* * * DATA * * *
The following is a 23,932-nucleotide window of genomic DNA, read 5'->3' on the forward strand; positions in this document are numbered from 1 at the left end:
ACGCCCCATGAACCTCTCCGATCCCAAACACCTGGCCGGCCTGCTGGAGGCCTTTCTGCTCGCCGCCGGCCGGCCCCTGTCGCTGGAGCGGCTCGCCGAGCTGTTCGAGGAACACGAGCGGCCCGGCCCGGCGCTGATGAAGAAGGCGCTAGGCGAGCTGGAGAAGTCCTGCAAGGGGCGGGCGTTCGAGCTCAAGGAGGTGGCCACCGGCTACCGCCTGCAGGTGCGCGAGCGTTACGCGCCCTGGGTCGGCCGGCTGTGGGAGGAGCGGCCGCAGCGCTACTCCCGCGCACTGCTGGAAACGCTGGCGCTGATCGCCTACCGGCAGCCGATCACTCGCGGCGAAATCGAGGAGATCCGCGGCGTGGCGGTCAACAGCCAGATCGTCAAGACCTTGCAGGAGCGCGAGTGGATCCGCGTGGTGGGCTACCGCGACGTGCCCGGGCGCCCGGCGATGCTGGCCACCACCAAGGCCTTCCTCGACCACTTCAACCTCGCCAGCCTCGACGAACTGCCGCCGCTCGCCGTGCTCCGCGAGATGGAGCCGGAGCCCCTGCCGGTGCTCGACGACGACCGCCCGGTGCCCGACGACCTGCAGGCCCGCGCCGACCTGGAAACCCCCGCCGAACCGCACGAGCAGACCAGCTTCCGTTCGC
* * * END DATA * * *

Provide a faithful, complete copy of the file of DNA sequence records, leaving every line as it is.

The following is a 23,932-nucleotide window of genomic DNA, read 5'->3' on the forward strand; positions in this document are numbered from 1 at the left end:
ACGCCCCATGAACCTCTCCGATCCCAAACACCTGGCCGGCCTGCTGGAGGCCTTTCTGCTCGCCGCCGGCCGGCCCCTGTCGCTGGAGCGGCTCGCCGAGCTGTTCGAGGAACACGAGCGGCCCGGCCCGGCGCTGATGAAGAAGGCGCTAGGCGAGCTGGAGAAGTCCTGCAAGGGGCGGGCGTTCGAGCTCAAGGAGGTGGCCACCGGCTACCGCCTGCAGGTGCGCGAGCGTTACGCGCCCTGGGTCGGCCGGCTGTGGGAGGAGCGGCCGCAGCGCTACTCCCGCGCACTGCTGGAAACGCTGGCGCTGATCGCCTACCGGCAGCCGATCACTCGCGGCGAAATCGAGGAGATCCGCGGCGTGGCGGTCAACAGCCAGATCGTCAAGACCTTGCAGGAGCGCGAGTGGATCCGCGTGGTGGGCTACCGCGACGTGCCCGGGCGCCCGGCGATGCTGGCCACCACCAAGGCCTTCCTCGACCACTTCAACCTCGCCAGCCTCGACGAACTGCCGCCGCTCGCCGTGCTCCGCGAGATGGAGCCGGAGCCCCTGCCGGTGCTCGACGACGACCGCCCGGTGCCCGACGACCTGCAGGCCCGCGCCGACCTGGAAACCCCCGCCGAACCGCACGAGCAGACCAGCTTCCGTTCGC